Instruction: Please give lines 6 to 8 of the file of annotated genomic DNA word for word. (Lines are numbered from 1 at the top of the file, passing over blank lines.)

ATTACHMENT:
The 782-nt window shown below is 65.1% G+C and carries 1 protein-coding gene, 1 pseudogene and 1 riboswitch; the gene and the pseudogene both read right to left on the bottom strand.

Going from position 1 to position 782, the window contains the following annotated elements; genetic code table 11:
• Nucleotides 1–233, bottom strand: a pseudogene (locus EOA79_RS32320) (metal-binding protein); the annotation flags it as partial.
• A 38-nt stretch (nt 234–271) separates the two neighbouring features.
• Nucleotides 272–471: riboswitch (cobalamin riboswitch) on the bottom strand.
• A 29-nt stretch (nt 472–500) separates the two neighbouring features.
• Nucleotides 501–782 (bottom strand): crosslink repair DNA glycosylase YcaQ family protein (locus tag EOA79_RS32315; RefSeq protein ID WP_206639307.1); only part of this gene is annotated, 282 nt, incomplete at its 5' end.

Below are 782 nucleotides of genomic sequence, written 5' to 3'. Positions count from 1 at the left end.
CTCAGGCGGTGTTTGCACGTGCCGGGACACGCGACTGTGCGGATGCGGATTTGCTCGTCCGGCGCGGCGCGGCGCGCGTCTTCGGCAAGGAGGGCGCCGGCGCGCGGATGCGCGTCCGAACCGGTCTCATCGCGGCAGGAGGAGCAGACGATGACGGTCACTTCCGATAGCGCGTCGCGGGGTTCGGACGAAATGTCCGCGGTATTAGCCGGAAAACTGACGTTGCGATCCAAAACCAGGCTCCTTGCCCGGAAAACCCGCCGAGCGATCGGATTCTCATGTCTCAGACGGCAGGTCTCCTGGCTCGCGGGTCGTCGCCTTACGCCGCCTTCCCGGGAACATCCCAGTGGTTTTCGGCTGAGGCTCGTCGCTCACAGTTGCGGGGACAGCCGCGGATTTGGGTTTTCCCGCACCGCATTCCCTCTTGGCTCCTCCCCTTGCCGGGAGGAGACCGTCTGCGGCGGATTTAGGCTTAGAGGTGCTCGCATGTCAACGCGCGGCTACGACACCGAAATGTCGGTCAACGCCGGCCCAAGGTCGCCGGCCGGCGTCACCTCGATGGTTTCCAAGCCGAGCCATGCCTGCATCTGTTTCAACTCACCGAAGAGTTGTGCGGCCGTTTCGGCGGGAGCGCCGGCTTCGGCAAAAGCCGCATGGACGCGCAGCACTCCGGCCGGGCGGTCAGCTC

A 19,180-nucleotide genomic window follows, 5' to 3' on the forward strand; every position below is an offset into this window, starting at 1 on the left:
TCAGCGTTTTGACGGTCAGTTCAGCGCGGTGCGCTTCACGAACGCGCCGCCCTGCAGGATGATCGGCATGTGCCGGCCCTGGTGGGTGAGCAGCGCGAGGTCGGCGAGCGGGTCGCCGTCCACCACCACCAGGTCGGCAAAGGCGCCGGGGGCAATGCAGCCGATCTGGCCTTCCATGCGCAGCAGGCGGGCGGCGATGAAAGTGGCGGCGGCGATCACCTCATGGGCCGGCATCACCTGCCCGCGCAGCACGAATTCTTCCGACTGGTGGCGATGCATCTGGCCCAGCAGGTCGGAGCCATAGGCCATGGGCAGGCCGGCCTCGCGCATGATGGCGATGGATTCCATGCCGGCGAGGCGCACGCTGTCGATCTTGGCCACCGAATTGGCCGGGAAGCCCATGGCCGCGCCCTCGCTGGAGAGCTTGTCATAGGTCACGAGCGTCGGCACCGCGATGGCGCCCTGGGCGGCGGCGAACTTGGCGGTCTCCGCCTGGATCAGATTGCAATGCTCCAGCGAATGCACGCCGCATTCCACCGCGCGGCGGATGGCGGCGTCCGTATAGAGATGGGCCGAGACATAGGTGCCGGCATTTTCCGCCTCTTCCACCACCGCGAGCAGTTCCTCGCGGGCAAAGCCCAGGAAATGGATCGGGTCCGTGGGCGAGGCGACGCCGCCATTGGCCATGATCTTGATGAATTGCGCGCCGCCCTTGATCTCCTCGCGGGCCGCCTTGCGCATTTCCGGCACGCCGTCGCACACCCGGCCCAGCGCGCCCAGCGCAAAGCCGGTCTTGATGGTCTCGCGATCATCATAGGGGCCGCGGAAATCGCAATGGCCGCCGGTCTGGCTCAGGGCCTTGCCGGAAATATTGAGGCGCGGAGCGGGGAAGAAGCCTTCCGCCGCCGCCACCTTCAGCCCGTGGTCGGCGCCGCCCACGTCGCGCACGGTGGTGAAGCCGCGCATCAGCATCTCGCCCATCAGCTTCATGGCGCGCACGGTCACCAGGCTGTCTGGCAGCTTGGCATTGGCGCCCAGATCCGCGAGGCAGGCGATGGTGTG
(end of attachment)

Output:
• A 29-nt stretch (nt 472–500) separates the two neighbouring features.
• Nucleotides 501–782 (bottom strand): crosslink repair DNA glycosylase YcaQ family protein (locus tag EOA79_RS32315; RefSeq protein ID WP_206639307.1); only part of this gene is annotated, 282 nt, incomplete at its 5' end.

Below are 782 nucleotides of genomic sequence, written 5' to 3'. Positions count from 1 at the left end.